“We are not a taxi for refugees”

By Lena Klimkeit and Annette Reither.

In dozens of meetings politicians have been discussing how to stop the influx of migrants into Europe. Far away from that scene, sea rescuers are fighting against the misery at sea. But attitudes in society have changed. Donations are lacking. Hate is arriving.

“Be strong and stay strong. We do-gooders love you.” It is not every day that the organisation Iuventa Jugend rettet gets that much encouragement. Recently the private aid organisation from Berlin went on mission again to rescue refugees and migrants in distress.

Jan, Florian and Nadja really have other things to do. But they could no longer bear the daily news about ever more shipwrecks and deaths. Their commitment increasingly brings them hostility. In the Internet they get called “traffickers” and “pests.” “I hope you will die at sea,” is one hateful comment.

“Mentally this renders volunteer work extremely problematic,” says Pauline Schmidt, the organisation’s spokesperson. The attitudes towards migrants have changed – this has also become financially noticeable for the organisation, which is financed exclusively through donations. At the moment the willingness to spend a little bit of money on the rescue operations in the Mediterranean is decreasing. “And we need 40,000 euros per month in order to undertake the rescue missions.”

The idea of Jugend rettet was born in 2015, after around 800 people had died in April in one of the most tragic refugee disasters. One year later the organisation signed the purchase contract for the ship, which was later named “Iuventa.” Three days after the start of the first mission, 426 people were rescued from wooden and rubber boats. Since then the young rescuers have been able to prevent the deaths of more than 6,500 people.

Like the many other private sea rescue organisations, Jugend rettet have to defend themselves against the reproach that they are lending a hand to the traffickers through their presence in the Mediterranean. The attacks do not only come from German living rooms, but from official sources: in late February the EU border protection agency Frontex criticised the rescue operations of the aid organisations off Libya.

The business of criminal networks and traffickers should not be supported by European ships picking up the migrants ever closer to the Libyan coast. This is what Frontex chief Fabrice Leggeri said in an interview. According to him it meant that the traffickers put ever more migrants on unseaworthy boats. “We must not allow this kind of statement to take root,” says Hans-Peter Buschheuer, spokesperson of the aid organisation Sea-Eye. “We are definitely not a taxi for refugees.”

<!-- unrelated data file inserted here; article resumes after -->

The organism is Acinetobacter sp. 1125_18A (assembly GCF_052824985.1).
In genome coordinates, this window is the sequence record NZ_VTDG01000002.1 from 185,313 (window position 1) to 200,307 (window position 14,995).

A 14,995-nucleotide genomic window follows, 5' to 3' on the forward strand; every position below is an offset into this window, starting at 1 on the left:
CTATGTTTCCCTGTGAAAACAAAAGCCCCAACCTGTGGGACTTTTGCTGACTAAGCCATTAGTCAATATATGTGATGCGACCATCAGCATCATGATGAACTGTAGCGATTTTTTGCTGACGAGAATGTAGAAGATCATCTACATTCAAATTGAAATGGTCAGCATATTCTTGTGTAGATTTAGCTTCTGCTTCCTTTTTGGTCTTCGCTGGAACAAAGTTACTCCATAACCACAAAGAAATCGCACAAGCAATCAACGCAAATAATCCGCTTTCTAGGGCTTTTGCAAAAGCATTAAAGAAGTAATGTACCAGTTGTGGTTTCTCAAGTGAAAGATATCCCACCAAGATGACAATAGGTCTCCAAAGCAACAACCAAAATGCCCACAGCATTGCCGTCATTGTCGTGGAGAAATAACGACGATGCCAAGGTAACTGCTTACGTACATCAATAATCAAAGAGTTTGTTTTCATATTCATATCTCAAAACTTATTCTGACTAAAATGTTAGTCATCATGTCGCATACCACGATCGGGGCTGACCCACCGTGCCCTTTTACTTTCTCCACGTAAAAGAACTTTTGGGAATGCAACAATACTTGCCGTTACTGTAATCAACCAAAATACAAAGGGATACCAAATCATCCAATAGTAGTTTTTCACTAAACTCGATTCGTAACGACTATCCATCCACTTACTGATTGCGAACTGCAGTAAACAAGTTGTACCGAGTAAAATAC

Recently, researchers from the University of Oxford and the University of California, Berkeley, refuted the assumption that the work of the NGOs encourages even more people to dare to escape to Europe. They found out that the number of migrant arrivals in Europe between 2014 and 2016 was highest during the time when there was the smallest number of rescue missions. According to Frontex, lately, 40 % of all rescue actions have been undertaken by private rescuers in the Mediterranean.

Many of the private rescuers operate from Malta. There the contrasts could not be more extreme. The ship of the private sea rescue organisation Migrant Offshore Aid Station (MOAS) is in the harbour not far from the Maltese capital Valetta, in between two gigantic luxury yachts. The entire inequality of the world is reflected here in the boats that are moored side by side. Each yacht probably costs more than the entire amount the rescue mission receives in donations.

MOAS, too, complains about people’s lower preparedness to donate. “We are left with only very limited financial means,” says Regina Catambrone, who founded MOAS together with her husband three years ago. The mood in the population has turned against migrants during the past year. And by now there are so many private rescue organisations that all try to enlist donors, she says. It is unclear how things will continue for MOAS, who have rescued 34,000 people since they started.

“One cannot be indifferent. One has to help. It is an experience which changes your life. Suddenly you appreciate the normal things in life, like a bathroom,” Catambrone says. The MOAS rescuers are also facing hate messages on the Internet. “It is the rule, not the exception,” says spokesperson Giulio Tiberio Marostica. The messages depended on concrete incidents like the terror attacks in Brussels. By now nasty insults get blocked.

Source: ORF, Austria

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